Student dies, three admitted to Iten hospital over malaria outbreak

Monday, January 20th, 2020 00:00 |
The sign post of Sing’ore Girls High School in Elgeyo Marakwet County where a Form One student succumbed to Malaria. Photo/PD/WINSTONE CHISEREMI

Panic has gripped three public secondary schools in Elgeyo Marakwet county following the death of a Form One student because of malaria.

Affected schools are Sing’ore Girls High School, St. Patrick’s High School, Iten and Mutei Girls High School in Keiyo North sub-county.

County Health Executive Kiprono Chepkok confirmed the incident saying that the Sing’ore Girls High School student died yesterday barely a week after reporting to the school.

He said three students from Sing’ore Girls and one each from St Patrick’s Boys and Mutei Girls were taken to Iten County Referral Hospital where they are recuperating from the disease.

“Most of the students who have been admitted because of the disease hail from malaria zones counties of Siaya, Kakamega and Kerio Valley region,” said Chepkok.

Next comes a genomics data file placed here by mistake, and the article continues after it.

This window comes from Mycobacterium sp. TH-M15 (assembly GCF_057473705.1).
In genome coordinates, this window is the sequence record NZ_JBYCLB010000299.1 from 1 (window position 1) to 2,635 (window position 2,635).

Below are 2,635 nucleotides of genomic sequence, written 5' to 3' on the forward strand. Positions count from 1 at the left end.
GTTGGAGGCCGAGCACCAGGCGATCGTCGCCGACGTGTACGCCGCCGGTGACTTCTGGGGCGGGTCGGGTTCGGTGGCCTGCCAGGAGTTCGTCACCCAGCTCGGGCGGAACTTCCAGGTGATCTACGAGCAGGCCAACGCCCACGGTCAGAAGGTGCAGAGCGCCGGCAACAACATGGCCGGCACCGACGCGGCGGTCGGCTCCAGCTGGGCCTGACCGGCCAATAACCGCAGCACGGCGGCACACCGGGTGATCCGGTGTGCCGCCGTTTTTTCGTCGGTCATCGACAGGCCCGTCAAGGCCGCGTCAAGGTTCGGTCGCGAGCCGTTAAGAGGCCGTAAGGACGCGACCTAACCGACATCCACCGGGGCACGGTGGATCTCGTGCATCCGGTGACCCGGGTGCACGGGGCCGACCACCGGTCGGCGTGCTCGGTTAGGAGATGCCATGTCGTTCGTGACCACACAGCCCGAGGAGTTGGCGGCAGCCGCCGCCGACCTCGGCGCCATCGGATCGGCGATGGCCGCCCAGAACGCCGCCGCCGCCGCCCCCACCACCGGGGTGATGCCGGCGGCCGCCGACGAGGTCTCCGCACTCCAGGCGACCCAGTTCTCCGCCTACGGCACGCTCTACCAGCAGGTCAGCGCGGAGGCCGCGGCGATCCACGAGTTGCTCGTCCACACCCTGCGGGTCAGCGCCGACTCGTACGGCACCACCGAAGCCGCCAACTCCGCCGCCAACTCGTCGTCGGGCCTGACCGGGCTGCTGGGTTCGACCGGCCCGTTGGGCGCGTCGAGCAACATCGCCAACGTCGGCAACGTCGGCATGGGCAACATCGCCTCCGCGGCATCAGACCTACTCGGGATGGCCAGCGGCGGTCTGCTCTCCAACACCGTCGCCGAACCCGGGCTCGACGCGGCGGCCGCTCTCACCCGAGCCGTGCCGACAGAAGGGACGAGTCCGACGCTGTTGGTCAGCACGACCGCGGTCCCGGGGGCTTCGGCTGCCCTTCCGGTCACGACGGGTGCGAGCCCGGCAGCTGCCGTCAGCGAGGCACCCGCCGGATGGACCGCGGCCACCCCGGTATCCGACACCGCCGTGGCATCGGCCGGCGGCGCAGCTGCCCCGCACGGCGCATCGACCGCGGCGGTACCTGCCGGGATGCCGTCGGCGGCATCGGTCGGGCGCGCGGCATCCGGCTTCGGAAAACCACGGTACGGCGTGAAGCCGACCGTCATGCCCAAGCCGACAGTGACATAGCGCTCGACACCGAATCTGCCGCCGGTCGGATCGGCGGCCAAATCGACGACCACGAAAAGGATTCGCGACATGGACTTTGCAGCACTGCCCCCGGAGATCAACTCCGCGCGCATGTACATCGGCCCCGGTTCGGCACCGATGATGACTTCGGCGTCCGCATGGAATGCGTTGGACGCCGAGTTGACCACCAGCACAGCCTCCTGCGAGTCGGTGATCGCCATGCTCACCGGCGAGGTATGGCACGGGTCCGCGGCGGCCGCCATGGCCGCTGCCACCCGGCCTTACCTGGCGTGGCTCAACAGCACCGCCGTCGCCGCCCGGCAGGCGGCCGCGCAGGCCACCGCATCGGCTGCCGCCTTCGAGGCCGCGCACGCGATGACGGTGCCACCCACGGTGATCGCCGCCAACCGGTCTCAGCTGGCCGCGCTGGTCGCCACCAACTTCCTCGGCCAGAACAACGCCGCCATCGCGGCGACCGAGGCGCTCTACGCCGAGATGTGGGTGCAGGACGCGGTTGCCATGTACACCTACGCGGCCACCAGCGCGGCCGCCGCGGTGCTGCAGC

Similar symptoms 

According to Chepkok, the dead student had complained of high fever, headache, abdominal pain and vomiting before succumbing to the illness.

“The other students from three different schools showed similar symptoms prompting the schools management to take quick intervention measures by rushing them to the hospital for treatment,” he said.

He said the dead student is suspected to have contracted the disease at home before she joined the school adding that the regional government has already taken measures to address the problem.

“We have enough drugs at Iten County Referral Hospital and there should be no cause for worry,” assured Chepkok, noting that students who were rushed to the hospital are responding well to treatment assuring that the county will do everything possible within its means to avert spread of the disease among the learners. 

The official asked the schools management to take their students to hospitals quickly in the event they detect any symptoms of malaria related illness instead of waiting until the situation gets out of hand.

“We have put public health personnel on high alert for any eventuality and we call for cooperation from management of learning institutions to combat the outbreak,” he said.

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